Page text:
by any other name

The effects of time, education and distance inform by any other name, an installation of text and words relative to tourism and mobility and the ‘standing on the edge of…empire…falling off’ project’s context as a body of research and an open-ended environment. The installation uses a font available from the website of M/M Paris, a French design firm notable for its collaborations with artististic practitioners. It was designed for the Palais de Tokyo under Nicholas Bourriaud’s directorship and has since been discontinued. I’ve used it here in reference to the Palais de Tokyo’s relationship with the development of relational aesthetics and the understanding that digital developments are rapidly overtaking the dialogic component of relational work. This is also why I have preferred to use the term open-ended practice rather than relational aesthetics.[1] The extended Historical Avant-garde and Postmodern exploration of anti-aesthetic practice is negated by the return to the concept of aesthetics within this definition. This easy forgetting of the social basis for critical practice is echoed within the social media environment that is becoming an intrinsic force within contemporary relationships and can undermine embodied social contact. As Henry Cowling, Head of Viral Factory, (based in London but Cowling is the Head of the United States of America’s branch)—advertising agency known for its concentration on viral marketing) suggests, ‘…when you have discussion, you have viral…it’s a brand that taps into that broader metaconversation, as it were.’[2] The text itself derives from a list of words compiled by Mike Wessler, a researcher at Massachusetts Institute of Technology, from Roget's Thesaurus (1911).[3] The deliberate sampling of his research highlights an academic meta-conversation of tourism theory that this practice has had to negotiate to explicate a theory of contemporary art practice in relation to globalisation, tourism and empire. The golden yellow colour was chosen to reflect the use of yellow in advertising to denote the consumption of food. The absorption of food and the absorption of knowledge references the cannibalistic absorption of colonial influences denoted in the work of Hélio Oititicica.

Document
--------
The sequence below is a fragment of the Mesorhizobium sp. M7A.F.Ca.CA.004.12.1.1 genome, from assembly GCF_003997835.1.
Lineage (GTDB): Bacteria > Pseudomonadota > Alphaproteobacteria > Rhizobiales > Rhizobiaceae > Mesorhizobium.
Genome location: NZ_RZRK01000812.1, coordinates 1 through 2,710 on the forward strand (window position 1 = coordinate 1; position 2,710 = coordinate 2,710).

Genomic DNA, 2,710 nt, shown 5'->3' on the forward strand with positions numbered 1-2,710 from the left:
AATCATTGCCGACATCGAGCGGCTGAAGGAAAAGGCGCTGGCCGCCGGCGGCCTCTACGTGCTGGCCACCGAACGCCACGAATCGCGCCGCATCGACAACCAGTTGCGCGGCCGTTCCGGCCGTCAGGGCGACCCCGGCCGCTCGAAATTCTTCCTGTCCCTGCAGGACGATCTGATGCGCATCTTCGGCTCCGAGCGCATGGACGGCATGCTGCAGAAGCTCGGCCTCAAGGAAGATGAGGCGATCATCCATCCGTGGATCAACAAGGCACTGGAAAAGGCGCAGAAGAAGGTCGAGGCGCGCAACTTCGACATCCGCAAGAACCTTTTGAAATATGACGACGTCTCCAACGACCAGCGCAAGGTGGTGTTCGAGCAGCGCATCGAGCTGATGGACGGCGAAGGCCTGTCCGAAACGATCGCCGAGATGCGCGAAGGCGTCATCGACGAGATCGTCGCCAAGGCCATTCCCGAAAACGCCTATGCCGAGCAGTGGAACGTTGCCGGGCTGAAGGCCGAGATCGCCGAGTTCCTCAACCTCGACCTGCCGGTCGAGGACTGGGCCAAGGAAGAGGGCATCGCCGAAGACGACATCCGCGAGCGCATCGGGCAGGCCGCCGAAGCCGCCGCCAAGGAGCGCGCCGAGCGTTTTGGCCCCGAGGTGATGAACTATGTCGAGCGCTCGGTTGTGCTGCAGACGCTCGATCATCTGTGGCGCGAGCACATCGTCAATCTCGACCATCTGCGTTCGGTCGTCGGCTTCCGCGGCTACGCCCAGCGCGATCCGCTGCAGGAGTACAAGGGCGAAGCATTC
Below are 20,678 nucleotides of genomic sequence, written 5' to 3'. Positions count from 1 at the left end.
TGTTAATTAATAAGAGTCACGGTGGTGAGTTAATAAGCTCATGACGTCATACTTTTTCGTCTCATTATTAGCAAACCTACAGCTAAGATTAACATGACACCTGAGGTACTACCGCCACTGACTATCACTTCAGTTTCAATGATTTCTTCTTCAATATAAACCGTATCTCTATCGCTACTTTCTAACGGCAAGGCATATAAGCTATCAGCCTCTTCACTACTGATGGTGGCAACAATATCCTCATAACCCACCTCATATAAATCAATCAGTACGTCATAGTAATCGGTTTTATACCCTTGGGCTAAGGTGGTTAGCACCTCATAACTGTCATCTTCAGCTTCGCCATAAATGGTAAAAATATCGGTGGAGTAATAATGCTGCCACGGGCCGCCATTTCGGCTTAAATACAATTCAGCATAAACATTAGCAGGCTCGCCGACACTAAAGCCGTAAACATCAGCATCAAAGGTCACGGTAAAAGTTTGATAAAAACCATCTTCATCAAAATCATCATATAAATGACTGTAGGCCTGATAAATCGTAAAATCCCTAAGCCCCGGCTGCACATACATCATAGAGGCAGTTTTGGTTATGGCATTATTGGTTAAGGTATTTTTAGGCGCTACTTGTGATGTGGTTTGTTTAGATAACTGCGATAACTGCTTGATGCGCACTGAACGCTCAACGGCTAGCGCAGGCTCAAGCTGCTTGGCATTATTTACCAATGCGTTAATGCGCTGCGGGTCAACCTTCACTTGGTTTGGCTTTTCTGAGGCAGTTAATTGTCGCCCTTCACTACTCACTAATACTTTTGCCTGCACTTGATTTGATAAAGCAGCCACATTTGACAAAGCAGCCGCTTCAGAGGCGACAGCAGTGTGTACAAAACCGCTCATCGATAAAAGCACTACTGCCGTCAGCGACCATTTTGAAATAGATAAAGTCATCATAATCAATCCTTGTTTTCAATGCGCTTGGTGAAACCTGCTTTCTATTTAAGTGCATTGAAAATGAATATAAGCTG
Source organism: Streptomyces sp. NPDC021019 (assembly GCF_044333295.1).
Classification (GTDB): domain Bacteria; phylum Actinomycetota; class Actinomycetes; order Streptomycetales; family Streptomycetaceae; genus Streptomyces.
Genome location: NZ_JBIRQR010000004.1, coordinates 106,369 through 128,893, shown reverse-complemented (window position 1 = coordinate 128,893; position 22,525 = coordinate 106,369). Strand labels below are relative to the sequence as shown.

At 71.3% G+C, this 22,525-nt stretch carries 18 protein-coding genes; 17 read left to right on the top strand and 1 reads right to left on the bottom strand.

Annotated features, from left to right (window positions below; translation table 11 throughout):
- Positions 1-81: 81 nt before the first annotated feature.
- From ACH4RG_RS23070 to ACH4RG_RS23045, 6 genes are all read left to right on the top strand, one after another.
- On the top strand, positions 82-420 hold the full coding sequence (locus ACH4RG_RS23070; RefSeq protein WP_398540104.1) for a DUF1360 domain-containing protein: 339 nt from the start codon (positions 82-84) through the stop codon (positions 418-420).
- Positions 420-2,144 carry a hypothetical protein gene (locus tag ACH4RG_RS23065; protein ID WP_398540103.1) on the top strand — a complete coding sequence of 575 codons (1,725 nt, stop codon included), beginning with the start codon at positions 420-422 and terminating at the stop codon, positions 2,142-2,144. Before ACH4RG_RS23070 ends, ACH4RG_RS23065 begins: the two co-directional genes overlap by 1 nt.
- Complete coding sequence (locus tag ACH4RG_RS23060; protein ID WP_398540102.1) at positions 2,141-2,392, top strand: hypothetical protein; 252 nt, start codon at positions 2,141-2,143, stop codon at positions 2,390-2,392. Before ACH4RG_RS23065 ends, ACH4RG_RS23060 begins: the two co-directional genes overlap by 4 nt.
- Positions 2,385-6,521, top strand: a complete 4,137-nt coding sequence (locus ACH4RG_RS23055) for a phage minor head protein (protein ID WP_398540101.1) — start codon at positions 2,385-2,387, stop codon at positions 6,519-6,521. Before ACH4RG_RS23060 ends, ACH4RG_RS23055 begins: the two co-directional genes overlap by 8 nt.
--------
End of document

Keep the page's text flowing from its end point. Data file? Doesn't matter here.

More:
1 Ashok Sukamaran, Space, Light and Democracy (quote taken from conference notes), Artspace, Sydney, 2008.
2 Bill Wasik, And Then There’s This: How Stories Live and Die in Viral Culture, New York: Viking, 2009, 128 – 29.
3 Mike Wessler, http://www.ai.mit.edu/people/wessler/thes.html, date accessed November 2008.

 

by any other name (detail), 'Performing the Digital', Inflight Gallery, Hobart, Tasmania, June, 2010.

 

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